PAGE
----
Cornelius is a character from the original novel, La Planète des singes by Pierre Boulle. In the first three Planet of the Apes films inspired by that novel, Cornelius was played by Roddy McDowall and by David Watson. The name Cornelius also appeared in other interpretations of the Planet of the Apes mythos and may refer to the following characters:
An archeological scientist, Cornelius is reluctantly supportive of Zira's theories and views. He really would prefer the quiet life with less controversy but deeply loves Zira and stands by her, though he does try to smooth over the confrontation with the orangutan elders and the gorilla soldiers. He himself has alarmed Zaius also by conducting digs in the Forbidden Zone which threaten to undermine ape society if he discovers what Zaius already knows. He is thus discouraged from further studies by the authorities. He grudgingly helps Zira to defend Taylor to the authorities and to escape subsequently but is cynical of Taylor's stories of an intelligent human race, and retains his respect for Zaius.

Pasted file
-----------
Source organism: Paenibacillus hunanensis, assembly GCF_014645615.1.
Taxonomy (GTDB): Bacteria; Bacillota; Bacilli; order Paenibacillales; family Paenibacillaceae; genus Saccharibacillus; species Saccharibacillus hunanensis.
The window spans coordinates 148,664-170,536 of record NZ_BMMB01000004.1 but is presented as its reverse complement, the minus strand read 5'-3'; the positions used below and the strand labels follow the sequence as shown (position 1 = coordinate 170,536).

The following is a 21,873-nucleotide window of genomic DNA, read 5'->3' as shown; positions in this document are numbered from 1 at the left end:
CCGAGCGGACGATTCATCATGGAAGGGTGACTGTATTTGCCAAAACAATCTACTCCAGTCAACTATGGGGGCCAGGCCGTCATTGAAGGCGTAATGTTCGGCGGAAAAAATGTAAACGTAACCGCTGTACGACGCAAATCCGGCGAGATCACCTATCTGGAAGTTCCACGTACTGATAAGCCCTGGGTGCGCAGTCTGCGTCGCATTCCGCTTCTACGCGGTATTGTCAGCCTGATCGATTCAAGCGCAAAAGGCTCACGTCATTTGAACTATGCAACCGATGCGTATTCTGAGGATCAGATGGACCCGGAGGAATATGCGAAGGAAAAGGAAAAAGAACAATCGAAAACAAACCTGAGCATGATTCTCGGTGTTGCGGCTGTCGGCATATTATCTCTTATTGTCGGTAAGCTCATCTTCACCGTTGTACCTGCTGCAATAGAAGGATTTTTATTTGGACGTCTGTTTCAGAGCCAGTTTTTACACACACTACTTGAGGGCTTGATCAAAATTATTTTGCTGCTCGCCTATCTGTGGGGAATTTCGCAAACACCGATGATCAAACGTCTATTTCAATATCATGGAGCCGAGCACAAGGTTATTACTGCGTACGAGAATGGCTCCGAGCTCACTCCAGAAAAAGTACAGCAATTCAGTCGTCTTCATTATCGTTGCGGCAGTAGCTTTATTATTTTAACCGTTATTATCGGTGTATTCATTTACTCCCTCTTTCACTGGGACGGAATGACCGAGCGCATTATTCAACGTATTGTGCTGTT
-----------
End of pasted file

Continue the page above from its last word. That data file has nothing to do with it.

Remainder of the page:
In the third ape movie we are informed that Zira and Cornelius, after the visit of Brent, traveled into the Forbidden Zone to visit their friend Milo, who has discovered and repaired Taylor's ship. Together the three attempt to fly it but it launches onto a fixed return path to Taylor's time and the apes escape just as the Alpha-Omega device destroys the world. Landing on Earth in 1973, the apes are cautiously welcomed as a novelty by the bemused population. However when they accidentally reveal details of Earth's final days and Zira becomes pregnant with a child that could spawn in intelligent ape race, the human authorities become suspicious and ultimately plot the deaths of Zira, Cornelius and their son (Milo having already died). Escaping, they are tracked down to a disused boat, where they are finally killed by Otto Hasslein. The child, named after Milo, has been saved however, and will eventually do just what Hasslein feared.
|This is the Cornelius disambiguation page.
It serves to clarify the difference between several closely named or closely related articles.